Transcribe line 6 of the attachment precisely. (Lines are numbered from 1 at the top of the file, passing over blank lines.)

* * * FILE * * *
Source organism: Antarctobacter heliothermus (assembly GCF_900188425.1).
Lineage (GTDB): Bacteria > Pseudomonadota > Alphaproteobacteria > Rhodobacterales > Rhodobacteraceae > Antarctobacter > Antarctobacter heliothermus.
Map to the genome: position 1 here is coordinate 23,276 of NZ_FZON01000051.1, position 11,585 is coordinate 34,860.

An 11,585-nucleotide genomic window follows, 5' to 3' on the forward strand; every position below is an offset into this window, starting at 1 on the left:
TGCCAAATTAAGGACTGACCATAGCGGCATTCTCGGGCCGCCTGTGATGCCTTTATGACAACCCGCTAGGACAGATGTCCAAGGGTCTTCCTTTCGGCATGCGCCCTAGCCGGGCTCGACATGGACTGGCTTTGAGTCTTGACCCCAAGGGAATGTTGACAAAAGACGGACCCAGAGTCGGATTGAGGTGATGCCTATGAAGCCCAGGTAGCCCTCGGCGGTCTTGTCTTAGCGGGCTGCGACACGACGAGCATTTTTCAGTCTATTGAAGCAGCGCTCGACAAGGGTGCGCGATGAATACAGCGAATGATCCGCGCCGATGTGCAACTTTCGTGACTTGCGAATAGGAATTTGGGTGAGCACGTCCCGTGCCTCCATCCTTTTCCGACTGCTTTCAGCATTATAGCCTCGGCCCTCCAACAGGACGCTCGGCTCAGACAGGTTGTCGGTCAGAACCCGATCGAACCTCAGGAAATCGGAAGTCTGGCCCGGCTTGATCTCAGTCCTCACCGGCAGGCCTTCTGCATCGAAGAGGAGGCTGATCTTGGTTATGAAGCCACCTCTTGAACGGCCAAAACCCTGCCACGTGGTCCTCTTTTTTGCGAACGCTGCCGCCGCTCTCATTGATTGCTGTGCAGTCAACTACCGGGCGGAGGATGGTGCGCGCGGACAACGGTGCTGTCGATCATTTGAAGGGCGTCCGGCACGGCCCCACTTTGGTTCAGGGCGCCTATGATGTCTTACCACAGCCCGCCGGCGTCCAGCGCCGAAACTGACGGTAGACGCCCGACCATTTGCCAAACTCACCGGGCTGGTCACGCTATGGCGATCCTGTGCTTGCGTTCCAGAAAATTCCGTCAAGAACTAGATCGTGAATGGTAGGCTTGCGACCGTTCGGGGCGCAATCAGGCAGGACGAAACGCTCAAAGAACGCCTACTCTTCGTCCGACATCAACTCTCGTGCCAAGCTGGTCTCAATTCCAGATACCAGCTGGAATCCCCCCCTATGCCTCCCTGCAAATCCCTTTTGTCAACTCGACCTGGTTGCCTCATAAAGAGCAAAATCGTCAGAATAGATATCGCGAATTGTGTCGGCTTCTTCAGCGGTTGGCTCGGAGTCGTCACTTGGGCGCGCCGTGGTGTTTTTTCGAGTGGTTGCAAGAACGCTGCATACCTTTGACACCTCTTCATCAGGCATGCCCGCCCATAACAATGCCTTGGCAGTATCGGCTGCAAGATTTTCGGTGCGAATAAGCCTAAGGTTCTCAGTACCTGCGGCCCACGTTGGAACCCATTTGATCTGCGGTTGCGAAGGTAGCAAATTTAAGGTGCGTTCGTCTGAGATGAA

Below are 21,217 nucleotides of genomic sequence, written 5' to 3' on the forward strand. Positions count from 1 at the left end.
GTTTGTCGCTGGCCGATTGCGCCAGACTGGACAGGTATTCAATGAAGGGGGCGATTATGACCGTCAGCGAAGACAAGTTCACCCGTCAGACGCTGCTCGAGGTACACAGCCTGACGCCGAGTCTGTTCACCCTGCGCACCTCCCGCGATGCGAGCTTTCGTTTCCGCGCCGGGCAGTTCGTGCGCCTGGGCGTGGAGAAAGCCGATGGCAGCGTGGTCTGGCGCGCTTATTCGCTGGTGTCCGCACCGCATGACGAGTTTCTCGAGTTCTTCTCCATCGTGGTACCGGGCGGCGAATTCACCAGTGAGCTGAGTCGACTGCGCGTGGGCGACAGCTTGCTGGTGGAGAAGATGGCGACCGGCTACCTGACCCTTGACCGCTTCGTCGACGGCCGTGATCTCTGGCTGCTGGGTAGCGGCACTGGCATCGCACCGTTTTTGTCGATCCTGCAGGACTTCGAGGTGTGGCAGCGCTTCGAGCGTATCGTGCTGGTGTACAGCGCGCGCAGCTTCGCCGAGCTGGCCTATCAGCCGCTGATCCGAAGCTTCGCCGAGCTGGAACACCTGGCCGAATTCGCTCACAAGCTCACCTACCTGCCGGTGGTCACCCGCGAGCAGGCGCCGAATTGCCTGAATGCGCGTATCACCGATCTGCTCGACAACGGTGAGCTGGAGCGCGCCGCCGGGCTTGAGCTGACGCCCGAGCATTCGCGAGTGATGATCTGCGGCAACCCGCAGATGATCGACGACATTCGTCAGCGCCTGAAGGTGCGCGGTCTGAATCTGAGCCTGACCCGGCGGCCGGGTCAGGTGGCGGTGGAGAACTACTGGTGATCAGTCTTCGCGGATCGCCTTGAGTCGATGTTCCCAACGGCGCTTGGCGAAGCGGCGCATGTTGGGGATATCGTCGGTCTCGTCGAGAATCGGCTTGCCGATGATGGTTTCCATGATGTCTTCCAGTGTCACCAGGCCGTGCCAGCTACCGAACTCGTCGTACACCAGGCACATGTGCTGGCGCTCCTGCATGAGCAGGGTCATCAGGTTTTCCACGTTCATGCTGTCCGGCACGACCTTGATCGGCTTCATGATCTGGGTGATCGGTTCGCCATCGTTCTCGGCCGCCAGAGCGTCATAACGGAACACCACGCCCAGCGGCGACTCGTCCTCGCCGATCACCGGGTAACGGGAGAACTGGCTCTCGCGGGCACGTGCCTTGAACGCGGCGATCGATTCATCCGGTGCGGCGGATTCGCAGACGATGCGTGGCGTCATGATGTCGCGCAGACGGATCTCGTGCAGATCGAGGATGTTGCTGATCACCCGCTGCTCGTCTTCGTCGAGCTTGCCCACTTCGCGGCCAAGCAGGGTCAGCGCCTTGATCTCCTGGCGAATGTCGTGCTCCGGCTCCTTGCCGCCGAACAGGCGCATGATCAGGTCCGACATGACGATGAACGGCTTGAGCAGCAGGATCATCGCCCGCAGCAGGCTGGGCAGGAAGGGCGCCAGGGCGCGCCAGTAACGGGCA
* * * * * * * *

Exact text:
Below are 21,217 nucleotides of genomic sequence, written 5' to 3' on the forward strand. Positions count from 1 at the left end.